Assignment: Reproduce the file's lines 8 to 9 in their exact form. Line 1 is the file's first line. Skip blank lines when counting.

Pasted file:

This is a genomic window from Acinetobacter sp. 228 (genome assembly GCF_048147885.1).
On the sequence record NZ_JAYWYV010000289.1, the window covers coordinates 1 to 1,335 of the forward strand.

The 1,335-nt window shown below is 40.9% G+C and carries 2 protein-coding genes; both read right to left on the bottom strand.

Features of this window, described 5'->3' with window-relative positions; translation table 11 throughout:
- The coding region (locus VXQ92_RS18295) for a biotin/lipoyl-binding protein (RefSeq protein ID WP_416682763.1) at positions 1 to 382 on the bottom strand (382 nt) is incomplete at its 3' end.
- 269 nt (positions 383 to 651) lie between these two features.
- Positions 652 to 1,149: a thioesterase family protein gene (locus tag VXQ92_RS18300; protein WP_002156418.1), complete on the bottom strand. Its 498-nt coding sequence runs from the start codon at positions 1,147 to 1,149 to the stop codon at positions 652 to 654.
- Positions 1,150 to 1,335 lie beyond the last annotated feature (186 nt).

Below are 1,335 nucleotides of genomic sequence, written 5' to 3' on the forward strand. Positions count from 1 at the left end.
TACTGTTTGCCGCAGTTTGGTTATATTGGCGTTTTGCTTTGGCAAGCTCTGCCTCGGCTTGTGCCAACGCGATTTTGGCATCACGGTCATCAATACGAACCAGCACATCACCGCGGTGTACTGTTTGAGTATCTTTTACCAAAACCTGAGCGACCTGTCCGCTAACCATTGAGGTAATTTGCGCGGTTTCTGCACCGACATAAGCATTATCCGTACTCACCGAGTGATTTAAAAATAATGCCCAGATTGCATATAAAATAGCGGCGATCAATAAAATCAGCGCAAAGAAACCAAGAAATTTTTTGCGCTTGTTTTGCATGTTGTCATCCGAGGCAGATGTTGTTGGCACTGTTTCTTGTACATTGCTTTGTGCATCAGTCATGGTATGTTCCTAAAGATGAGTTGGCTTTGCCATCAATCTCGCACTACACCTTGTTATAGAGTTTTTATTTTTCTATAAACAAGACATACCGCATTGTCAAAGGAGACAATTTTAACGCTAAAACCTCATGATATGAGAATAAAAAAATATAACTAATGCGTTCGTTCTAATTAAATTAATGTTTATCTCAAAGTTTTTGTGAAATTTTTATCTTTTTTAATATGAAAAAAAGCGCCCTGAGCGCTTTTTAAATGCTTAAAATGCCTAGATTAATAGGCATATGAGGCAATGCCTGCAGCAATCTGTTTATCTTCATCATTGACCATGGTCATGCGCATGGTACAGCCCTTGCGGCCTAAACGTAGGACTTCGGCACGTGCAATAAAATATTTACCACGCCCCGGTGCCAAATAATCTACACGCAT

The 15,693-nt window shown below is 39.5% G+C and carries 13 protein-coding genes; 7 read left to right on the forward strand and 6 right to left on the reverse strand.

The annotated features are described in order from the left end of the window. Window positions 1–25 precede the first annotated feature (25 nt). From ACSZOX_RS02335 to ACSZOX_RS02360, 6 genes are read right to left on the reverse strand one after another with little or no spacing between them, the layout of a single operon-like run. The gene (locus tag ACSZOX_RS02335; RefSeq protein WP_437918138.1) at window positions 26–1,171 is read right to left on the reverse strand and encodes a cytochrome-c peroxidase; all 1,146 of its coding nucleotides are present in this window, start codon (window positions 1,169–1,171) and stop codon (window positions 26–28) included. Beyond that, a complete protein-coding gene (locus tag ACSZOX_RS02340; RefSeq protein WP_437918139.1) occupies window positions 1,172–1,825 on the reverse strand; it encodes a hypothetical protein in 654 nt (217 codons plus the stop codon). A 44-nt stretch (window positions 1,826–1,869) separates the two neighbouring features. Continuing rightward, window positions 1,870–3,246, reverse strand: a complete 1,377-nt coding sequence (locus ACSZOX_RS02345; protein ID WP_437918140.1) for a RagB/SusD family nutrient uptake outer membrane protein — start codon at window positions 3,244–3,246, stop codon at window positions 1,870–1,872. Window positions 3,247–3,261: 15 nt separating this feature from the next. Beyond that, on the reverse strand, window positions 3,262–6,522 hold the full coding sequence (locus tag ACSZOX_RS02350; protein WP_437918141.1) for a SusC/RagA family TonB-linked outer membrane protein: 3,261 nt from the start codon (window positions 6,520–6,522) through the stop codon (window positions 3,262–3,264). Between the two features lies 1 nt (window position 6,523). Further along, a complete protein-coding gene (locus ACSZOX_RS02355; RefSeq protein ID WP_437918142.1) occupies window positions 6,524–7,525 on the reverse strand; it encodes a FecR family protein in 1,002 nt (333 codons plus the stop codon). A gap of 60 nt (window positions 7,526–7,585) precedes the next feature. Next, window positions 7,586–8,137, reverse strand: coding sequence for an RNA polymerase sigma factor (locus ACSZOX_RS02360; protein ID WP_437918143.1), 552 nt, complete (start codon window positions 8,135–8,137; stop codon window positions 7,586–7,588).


- Positions 1,150 to 1,335 lie beyond the last annotated feature (186 nt).

Below are 1,335 nucleotides of genomic sequence, written 5' to 3' on the forward strand. Positions count from 1 at the left end.